A psychotic redneck, who owns a dilapidated hotel in rural East Texas, kills various people who upset him or his business, and he feeds their bodies to a large crocodile that he keeps as a pet in the swamp beside his hotel.
A decades-old folk tale surrounding a deranged murderer killing those who celebrate Valentine's Day turns out to be true to legend when a group defies the killer's order and people start turning up dead.
An unknown killer, clad in World War II U.S. Army fatigues, stalks a small New Jersey town bent on reliving a 35 year-old double murder by focusing on a group of college kids holding an annual Spring Dance.
The teenager Amy Harper dates Buzz Dawson for the first time and they go to the carnival with their friends Richie and Liz. They smoke grass and have good-time visiting the attractions including a side show with freak animals. The silly Richie suggests the group to spend the night in the Funhouse for fun. During the night, they witness the murder of the fortune teller Madame Zena by a man wearing a mask of Frankenstein from an opening in the ceiling of a room. They decide to leave the fun house but they find all the exits locked. Meanwhile Richie sneaks in the room and steals the money of the manager of the place. The masked man returns with his father and owner of the fun house to show the corpse of Madame Zena; when the man realizes that he had been robbed, he presses his son that removes the mask and shows his horrible face. Richie startles and drops his lighter in the room. The owner asks his freak son to chase the thieves and eyewitnesses in a night of terror for the teenagers.Written by
Claudio Carvalho, Rio de Janeiro, Brazil
Some of the props in Joey's bedroom were owned by Shari Lewis of "Lamb Chop" fame (such as the winking ventriloquist dummy) and were obtainable because co-executive producer Mace Neufeld was a friend of hers. See more »
Amy and Buzz leave her house in a 1966 Pontiac LeMans (obvious because of the grill and chrome badging behind headlight). The deep recess in the top of the c-pillar indicates that it is a convertible. Moments later when they are going down the road and even more clearly in the carnival parking lot when they are parking, it is a 1967 Pontiac GTO with a black vinyl top (notice the different grill insert and blinkers, as well as missing chrome badges on fender). See more »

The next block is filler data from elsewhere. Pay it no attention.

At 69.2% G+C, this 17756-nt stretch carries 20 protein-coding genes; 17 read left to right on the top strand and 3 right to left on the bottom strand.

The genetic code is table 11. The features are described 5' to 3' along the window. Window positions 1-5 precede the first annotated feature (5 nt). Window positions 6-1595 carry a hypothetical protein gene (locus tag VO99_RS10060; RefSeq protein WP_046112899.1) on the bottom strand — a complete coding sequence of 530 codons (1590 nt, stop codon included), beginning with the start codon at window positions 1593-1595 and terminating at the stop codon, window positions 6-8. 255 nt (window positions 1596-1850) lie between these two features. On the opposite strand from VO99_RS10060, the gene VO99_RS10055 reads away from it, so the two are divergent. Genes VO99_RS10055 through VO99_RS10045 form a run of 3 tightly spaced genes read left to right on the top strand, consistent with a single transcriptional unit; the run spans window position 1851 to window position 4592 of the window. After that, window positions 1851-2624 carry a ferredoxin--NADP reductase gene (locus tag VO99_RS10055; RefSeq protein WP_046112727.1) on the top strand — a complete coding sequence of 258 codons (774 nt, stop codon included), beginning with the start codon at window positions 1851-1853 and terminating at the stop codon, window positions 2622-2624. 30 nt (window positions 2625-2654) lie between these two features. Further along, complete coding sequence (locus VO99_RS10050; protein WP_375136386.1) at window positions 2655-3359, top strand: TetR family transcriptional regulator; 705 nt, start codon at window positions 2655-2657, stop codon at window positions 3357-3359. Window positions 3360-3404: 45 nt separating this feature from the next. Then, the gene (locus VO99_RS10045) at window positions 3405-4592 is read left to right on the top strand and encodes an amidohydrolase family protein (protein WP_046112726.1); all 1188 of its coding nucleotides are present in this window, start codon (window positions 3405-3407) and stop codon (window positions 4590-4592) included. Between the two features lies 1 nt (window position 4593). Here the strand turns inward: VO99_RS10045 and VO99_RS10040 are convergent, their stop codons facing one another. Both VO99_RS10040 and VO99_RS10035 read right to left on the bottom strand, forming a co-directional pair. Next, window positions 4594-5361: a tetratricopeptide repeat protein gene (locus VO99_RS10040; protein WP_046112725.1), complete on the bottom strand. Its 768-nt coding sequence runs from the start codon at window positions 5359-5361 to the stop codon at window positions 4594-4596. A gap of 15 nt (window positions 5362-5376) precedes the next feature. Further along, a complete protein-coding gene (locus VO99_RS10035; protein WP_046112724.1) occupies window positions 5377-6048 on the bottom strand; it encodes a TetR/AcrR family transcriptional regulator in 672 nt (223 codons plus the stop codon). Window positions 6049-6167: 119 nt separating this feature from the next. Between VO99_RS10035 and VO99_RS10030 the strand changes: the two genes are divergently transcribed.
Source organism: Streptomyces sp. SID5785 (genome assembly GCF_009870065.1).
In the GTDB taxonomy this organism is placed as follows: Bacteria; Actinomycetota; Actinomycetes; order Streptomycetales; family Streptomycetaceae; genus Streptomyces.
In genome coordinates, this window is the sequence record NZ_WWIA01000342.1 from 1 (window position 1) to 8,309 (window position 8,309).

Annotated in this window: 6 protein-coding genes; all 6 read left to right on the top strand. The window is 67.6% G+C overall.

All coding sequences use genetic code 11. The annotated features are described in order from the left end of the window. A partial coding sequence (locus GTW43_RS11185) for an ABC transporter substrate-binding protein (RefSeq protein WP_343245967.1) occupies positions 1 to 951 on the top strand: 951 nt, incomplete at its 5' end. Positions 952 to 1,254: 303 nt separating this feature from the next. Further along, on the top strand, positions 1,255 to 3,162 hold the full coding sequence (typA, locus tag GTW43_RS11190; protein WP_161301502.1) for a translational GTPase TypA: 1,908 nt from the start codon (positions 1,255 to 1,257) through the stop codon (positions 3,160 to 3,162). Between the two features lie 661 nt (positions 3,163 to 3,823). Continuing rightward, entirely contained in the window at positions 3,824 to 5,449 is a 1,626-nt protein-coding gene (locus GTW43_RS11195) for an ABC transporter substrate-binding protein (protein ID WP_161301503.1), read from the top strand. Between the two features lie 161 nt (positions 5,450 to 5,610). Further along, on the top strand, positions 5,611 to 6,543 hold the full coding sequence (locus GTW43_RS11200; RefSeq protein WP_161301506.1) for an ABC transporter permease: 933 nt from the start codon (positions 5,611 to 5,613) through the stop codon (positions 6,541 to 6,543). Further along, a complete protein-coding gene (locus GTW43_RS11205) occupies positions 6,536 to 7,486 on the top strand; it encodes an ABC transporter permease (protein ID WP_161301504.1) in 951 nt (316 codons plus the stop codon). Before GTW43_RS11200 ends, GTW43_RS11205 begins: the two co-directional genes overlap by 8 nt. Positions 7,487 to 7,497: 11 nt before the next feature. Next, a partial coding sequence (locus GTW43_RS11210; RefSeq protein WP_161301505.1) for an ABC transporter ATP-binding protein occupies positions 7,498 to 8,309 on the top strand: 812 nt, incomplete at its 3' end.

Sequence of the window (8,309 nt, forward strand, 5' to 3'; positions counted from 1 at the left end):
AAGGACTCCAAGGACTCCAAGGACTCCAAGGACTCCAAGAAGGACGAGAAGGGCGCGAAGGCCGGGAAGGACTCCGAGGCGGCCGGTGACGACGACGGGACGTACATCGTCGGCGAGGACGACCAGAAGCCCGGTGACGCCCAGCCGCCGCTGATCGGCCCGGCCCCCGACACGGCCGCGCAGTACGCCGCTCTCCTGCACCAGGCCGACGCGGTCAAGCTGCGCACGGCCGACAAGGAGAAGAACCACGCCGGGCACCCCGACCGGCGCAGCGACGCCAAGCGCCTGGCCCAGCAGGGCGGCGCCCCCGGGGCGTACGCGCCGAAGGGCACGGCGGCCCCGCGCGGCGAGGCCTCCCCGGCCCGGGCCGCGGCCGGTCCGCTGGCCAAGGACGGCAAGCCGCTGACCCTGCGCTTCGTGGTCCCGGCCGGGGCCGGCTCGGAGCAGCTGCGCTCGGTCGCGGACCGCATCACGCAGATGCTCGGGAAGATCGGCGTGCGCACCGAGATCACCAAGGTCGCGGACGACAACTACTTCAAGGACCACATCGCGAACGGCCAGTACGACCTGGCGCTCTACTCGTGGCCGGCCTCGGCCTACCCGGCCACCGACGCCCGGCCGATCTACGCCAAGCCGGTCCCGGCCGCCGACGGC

Although the 1987 UK CIC video release was uncut in terms of violence it ran around 3 minutes shorter than the cinema version, and the differences appeared to be some dialogue and narrative edits. It contained the scenes of reefer smoking which were missing from some later Film Four showings. See more »
As Nightmares Go, This One's About As Terrifying As It Gets...
Up until THE FUNHOUSE, Tobe Hooper had only come pretty close to recapturing the relentless and ruthlessly nightmarish feel of the classic that catapulted him to fame, THE Texas CHAINSAW MASSACRE. TCM 2 came closer than most of his films, but it traded in psychological terror for buckets of blood 'n' guts, where the first TCM had very little.
THE FUNHOUSE goes back to Hooper's roots, trading in the gore for playing with your nerves like Jimmy Page playing guitar. Traveling carnivals have always had a sinister, menacing undertone to them - that's part of what makes them so attractive - and Hooper, with a smart assist from Larry Block's script, takes that queasy unease and turns it up to '11', so that when the true horror is revealed, it's intensified that much more.
Four friends on a double date (Elizabeth Berridge, Miles Chapin, Cooper Huckabee and Largo Woodruff) decide to hole up in the Funhouse of a traveling carnival just outside of town way past closing time, just for kicks. It's a weird place that gives off a freaky vibe, but they don't come to realize just how freaky, until they see something that puts all of their lives in danger, and realize to their horror that not all the freaks in the show are fake...or at all "fun".
I don't want to spoil the surprises, but as is his habit, Hooper front-loads the movie with some acting vets, including genre favorites William Finley and Sylvia Miles. Plus the great Kevin Conway plays a pivotal role in bringing about the terror and death that the seemingly endless night holds for the trapped teens.
Anyone expecting Hooper and company to just pour on the gore is bound to be disappointed. THE FUNHOUSE is more about empathy and atmosphere...I mean, who HASN'T been through a funhouse like this at some time in their lives? The more you can put yourself in the place of the main characters, the spookier the film will be for you - especially in the third act.
Kudos to everybody for putting in some damn good performances, but especially to Berridge and to Wayne Doba who gives us a monster that is by turns pathetic, disgusting, pitiful and horrifying. And for John Beal, who created a score that plays with your nerves just as powerfully as the visuals do.
This is one of those best viewed alone, with the sound up and all the lights out...And don't worry - if you screech like a little schoolgirl at some parts, it'll be our secret, I promise...(hehheh)
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